The StatsCan data referenced in Fidelity’s study, which shows that retiring Canadians would need to replace 75% to 85% of their pre-retirement incomes, is available online. Unfortunately, I couldn’t find support for the assumption that consumption levels remain the same in retirement as in working years.

The StatsCan data breaks down households into three categories based on the age of the reference person: (1) 55 to 64 [we’ll call pre-retirees] (2) 65 to 74 [retirees] and (3) 75 or over [seniors]. The study finds that incomes dropped 34% between pre-retirement and retirement and a further 27% between retirement and senior years. But, expenses also dropped 30% between the first two groups and a further 28% between the last two. The study concludes that:

As households age, income drops steeply because of loss in earnings whereas the drop in personal consumption is more gradual.

It is difficult to say if lowered expenses are a result of reduced income or due to lifestyle changes. However, it is clear that total spending on consumption does not remain the same in retirement. Perhaps the critics are right in claiming that Fidelity has a vested interest in urging Canadians to save more.

This article has 10 comments

  1. I think the assumptions that went into the conclusion that 80% of pre-retirement income is needed for retirement are similar to the assumptions we all make about what we need for retirement.

    Things like investment returns, inflation etc are such wildcards that no one can say for sure how much you need to save now.

    That said – when I do my retirement planning I don’t have “sales” in mind to bias my assumptions.

  2. Pingback: Spending Patterns in Retirement « Younger Every Year

  3. Looking at my retired parents, who are in the middle class, I had a hard time believing Fidelity’s findings. My father once said to me that he doesn’t know what to do with his money so he buys out his 3 kids’ mortgages and we pay him back at 0%.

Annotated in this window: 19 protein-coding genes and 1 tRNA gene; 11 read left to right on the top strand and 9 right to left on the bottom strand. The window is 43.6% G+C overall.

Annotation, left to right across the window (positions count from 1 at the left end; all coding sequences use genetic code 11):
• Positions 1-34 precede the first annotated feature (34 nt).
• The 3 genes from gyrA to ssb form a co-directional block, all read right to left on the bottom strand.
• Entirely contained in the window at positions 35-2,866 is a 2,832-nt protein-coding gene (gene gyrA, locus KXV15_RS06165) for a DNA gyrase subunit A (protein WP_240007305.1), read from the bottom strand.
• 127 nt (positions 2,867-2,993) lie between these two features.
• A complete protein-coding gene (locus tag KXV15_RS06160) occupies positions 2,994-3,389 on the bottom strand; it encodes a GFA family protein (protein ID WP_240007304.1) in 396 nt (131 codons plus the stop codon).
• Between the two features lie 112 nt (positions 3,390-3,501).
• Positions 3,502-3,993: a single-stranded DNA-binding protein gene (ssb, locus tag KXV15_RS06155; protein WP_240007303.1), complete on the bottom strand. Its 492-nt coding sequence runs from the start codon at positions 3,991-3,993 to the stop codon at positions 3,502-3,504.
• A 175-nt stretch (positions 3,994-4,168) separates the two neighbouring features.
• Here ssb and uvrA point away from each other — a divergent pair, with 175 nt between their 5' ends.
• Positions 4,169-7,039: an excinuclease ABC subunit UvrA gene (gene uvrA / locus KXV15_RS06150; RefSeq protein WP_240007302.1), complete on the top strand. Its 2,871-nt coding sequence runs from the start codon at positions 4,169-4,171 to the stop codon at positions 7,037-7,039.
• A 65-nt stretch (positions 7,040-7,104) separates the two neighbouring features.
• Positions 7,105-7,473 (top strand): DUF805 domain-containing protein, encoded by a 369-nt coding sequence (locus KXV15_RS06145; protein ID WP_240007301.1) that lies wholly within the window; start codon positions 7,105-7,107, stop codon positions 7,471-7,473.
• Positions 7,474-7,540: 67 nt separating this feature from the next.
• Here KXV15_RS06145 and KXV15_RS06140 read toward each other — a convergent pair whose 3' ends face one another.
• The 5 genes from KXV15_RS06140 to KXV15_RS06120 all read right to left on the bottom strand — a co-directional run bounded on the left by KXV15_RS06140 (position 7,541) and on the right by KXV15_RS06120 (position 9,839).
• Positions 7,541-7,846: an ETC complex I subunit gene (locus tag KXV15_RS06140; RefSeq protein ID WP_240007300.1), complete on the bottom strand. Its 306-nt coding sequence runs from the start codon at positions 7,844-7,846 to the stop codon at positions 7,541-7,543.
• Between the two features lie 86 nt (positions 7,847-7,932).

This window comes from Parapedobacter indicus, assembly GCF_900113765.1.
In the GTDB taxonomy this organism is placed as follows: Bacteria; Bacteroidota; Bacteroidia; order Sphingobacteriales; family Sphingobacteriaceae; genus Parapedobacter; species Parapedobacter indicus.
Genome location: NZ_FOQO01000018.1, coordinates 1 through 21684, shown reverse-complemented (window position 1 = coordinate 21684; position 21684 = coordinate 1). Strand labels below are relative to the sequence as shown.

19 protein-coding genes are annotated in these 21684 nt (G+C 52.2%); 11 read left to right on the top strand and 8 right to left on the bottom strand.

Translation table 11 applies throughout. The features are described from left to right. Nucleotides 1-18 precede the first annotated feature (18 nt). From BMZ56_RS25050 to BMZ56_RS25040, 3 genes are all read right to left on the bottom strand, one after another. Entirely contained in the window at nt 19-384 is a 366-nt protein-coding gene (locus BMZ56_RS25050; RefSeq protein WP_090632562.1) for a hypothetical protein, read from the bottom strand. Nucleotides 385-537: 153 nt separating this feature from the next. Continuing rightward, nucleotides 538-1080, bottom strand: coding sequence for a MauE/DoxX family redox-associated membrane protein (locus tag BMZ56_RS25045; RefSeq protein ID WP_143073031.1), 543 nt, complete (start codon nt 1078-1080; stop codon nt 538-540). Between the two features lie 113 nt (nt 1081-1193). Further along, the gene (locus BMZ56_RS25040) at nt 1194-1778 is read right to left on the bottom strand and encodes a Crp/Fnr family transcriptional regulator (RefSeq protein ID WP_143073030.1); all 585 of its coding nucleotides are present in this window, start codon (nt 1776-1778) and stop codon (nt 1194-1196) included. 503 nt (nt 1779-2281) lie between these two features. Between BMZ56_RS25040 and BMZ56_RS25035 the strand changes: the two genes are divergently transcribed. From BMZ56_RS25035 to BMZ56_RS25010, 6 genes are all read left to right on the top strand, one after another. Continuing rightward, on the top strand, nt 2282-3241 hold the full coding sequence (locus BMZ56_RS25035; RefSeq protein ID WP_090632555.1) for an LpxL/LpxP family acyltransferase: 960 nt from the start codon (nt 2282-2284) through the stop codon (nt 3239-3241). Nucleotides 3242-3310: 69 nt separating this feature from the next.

Of course, even if you did find stats indicating that that consumption levels stayed the same, you would really need to determine what happened to their standard of living.

    For example, if a couple with pre-retirement income of 100k (to make my math easy), retired with an income of 85k but were now able to travel more and join a golf club, Fidelity might conclude that they “needed” 85% to retire.

    Love the CC site.

  4. So true Dave. As the saying goes “maintaining pre-retirement lifestyle”. Well, 2 leased cars and large purchases, etc.. maybe a working life requirement but is hardly a retiree requirement.

    Regardless of employment status, we all need to decide daily between “wants” and “needs”. Sure I’d love to have a 42″ plasma TV and a HDTV subscription, but is it a need? Shelter, Clothing, Health and Food are needs but entertainment and diversions?

  5. I didn’t read the StatsCan report but I wonder if it addresses the potential for inter-generational spending differences? I believe my grandparents’ generation to be more frugal to begin with… even my parents who grew up in rural areas rarely travel and are unlikely to do so even when they do retire… I think it’s highly likely that our generation, having gotten more used to travel etc. is going to spend more in our retirement…